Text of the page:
Nuclear bombs cannot possible
remain a "secret weapon" at the exclusive disposal
of this country for more than a few years. The scientific facts
on which their construction is based are well known to scientists
of other countries. Unless an effective internal control of nuclear
explosives is instituted, a race for nuclear armaments is certain
to ensue following the first revelation of our possession of
nuclear weapons to the world....In the war to which an armaments
race is likely to lead, the United States, with its agglomeration
of population and industry in comparative few
metropolitan districts, will be at a disadvantage compared to
nations whose population and industry are scattered over large
We believe that these considerations
make the use of nuclear bombs for an early unannounced attack
against Japan inadvisable. If the United States were to be the
first to release this new means of indiscriminate destruction
upon mankind, we would sacrifice public support throughout the
world, precipitate the race for armaments, and prejudice the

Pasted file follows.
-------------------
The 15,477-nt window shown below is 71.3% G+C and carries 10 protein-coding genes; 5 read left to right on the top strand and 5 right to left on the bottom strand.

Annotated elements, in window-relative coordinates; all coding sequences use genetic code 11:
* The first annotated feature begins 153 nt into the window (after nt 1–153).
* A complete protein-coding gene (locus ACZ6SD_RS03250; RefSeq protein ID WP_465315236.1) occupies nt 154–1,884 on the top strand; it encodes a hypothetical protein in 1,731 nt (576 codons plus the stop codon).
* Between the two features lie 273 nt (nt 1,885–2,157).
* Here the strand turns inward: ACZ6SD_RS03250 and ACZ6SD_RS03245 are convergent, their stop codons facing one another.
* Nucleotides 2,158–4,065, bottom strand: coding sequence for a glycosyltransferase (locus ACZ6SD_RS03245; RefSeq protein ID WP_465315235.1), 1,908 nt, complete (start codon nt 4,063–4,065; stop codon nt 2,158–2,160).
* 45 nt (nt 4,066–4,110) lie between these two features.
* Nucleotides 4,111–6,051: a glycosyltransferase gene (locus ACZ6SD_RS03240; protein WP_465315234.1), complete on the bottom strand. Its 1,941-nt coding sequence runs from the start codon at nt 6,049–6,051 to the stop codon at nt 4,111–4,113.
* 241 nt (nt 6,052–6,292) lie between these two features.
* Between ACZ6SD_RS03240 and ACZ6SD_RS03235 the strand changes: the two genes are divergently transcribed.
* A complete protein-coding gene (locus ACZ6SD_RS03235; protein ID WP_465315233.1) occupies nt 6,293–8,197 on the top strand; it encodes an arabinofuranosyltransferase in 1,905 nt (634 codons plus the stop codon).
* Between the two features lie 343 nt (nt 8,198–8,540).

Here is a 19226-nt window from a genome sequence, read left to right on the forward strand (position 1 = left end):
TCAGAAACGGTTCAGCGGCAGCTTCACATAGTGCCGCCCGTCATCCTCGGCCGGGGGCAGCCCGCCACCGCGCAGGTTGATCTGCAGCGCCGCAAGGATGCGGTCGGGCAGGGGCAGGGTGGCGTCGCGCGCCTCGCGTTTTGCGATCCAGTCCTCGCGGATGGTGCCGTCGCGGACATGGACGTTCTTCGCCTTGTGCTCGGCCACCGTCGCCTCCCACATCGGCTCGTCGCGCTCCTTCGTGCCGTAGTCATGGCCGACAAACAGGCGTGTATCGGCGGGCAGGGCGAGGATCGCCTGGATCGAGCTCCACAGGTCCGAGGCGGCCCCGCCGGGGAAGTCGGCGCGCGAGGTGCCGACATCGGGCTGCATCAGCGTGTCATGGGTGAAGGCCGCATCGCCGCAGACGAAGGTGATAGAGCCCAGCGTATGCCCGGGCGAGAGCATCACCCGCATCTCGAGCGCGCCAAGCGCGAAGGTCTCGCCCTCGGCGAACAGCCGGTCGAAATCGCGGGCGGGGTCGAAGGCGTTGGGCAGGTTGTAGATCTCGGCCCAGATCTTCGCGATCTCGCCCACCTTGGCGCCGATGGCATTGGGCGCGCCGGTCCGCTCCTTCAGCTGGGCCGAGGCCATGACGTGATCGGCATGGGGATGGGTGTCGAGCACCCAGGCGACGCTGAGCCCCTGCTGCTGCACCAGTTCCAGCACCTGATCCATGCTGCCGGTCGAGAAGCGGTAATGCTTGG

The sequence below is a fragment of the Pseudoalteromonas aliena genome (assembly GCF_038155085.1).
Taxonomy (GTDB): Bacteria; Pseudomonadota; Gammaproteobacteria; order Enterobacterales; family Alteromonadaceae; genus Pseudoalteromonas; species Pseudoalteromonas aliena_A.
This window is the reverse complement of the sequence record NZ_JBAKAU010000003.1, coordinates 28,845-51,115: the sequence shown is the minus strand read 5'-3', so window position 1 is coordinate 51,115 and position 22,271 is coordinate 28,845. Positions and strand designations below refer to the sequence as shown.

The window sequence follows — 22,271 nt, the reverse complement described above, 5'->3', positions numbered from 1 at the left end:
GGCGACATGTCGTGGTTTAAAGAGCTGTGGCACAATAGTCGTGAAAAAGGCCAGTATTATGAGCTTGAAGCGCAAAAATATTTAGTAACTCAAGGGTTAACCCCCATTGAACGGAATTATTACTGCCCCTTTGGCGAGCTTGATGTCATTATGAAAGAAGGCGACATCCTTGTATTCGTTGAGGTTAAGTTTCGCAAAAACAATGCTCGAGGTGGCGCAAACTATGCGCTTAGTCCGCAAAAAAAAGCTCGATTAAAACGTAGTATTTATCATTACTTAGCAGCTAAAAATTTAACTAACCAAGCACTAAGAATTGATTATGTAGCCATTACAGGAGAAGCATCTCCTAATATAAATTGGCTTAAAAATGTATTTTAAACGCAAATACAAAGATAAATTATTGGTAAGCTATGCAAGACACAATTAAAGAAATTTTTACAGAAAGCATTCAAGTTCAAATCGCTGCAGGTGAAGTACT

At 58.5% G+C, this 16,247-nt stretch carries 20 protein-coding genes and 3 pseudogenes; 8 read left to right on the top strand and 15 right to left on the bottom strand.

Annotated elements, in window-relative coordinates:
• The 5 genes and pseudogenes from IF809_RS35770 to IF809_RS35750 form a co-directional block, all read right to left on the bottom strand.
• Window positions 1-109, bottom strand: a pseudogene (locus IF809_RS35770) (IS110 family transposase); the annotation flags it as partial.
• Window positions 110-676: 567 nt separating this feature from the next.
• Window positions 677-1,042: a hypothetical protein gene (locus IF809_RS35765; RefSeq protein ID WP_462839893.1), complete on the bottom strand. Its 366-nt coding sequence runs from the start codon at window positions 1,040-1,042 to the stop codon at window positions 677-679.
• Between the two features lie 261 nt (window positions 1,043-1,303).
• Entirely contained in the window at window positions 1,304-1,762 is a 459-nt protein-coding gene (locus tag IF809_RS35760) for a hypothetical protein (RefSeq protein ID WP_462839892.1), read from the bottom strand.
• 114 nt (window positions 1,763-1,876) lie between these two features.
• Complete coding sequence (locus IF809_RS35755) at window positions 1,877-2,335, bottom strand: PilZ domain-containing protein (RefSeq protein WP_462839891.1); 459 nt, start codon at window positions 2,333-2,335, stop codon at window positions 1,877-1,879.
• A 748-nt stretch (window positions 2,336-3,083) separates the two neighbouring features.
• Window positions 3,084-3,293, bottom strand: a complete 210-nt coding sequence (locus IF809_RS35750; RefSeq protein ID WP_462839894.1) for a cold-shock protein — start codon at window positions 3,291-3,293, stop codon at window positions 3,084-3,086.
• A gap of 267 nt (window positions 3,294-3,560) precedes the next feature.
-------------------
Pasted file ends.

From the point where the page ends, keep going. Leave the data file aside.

possibility of reaching international agreement on the future
control of such weapons.
Scientists' petition against
use of the atomic bomb, June, 1945
I realize the tragic significance
of the atomic bomb. Its production and its use were not lightly
undertaken....But we knew that our enemies were on the search
for it. We know now how close they were to finding it. And we
know the disaster which would come to this nation...to all civilizations,
if they had found it first....
Having found the bomb we have
used it. We have used it against those who attacked us without
warning at Pearl Harbor, against those who have starved and beaten
and executed American prisoners of war, against those who have
abandoned the pretense of obeying international laws of warfare.
We have used it in order to shorten the agony of war, in order
to save the lives of thousands and thousands of young Americans.
President Truman defends his
decision to drop the atomic bombs, August, 1945
political and military factors led President Truman to order
the atomic bombing of Japan?
alternatives were available to him?
3. On what
grounds do Truman's critics question his decision?
4. In your
opinion was the decision to drop atomic bombs on Japan correct?